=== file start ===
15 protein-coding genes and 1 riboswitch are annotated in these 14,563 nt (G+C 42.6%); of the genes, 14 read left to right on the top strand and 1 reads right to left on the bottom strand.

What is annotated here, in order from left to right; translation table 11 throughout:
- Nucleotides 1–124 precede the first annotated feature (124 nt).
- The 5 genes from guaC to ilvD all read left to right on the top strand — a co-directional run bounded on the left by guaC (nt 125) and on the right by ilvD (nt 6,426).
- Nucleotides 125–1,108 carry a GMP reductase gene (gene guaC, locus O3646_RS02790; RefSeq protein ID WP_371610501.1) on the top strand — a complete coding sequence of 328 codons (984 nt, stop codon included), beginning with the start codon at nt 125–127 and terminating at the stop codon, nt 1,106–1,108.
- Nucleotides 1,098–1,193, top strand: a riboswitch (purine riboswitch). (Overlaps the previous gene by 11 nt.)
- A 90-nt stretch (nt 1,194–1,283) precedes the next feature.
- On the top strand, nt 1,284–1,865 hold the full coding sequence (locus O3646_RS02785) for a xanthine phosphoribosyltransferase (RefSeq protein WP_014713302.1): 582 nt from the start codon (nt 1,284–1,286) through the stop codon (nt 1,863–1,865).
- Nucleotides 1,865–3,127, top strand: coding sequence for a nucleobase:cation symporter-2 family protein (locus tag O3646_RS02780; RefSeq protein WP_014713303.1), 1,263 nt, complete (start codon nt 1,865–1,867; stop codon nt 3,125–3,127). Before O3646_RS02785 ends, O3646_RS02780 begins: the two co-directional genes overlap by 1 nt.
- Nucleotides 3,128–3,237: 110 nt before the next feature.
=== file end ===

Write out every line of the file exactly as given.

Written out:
15 protein-coding genes and 1 riboswitch are annotated in these 14,563 nt (G+C 42.6%); of the genes, 14 read left to right on the top strand and 1 reads right to left on the bottom strand.

What is annotated here, in order from left to right; translation table 11 throughout:
- Nucleotides 1–124 precede the first annotated feature (124 nt).
- The 5 genes from guaC to ilvD all read left to right on the top strand — a co-directional run bounded on the left by guaC (nt 125) and on the right by ilvD (nt 6,426).
- Nucleotides 125–1,108 carry a GMP reductase gene (gene guaC, locus O3646_RS02790; RefSeq protein ID WP_371610501.1) on the top strand — a complete coding sequence of 328 codons (984 nt, stop codon included), beginning with the start codon at nt 125–127 and terminating at the stop codon, nt 1,106–1,108.
- Nucleotides 1,098–1,193, top strand: a riboswitch (purine riboswitch). (Overlaps the previous gene by 11 nt.)
- A 90-nt stretch (nt 1,194–1,283) precedes the next feature.
- On the top strand, nt 1,284–1,865 hold the full coding sequence (locus O3646_RS02785) for a xanthine phosphoribosyltransferase (RefSeq protein WP_014713302.1): 582 nt from the start codon (nt 1,284–1,286) through the stop codon (nt 1,863–1,865).
- Nucleotides 1,865–3,127, top strand: coding sequence for a nucleobase:cation symporter-2 family protein (locus tag O3646_RS02780; RefSeq protein WP_014713303.1), 1,263 nt, complete (start codon nt 1,865–1,867; stop codon nt 3,125–3,127). Before O3646_RS02785 ends, O3646_RS02780 begins: the two co-directional genes overlap by 1 nt.
- Nucleotides 3,128–3,237: 110 nt before the next feature.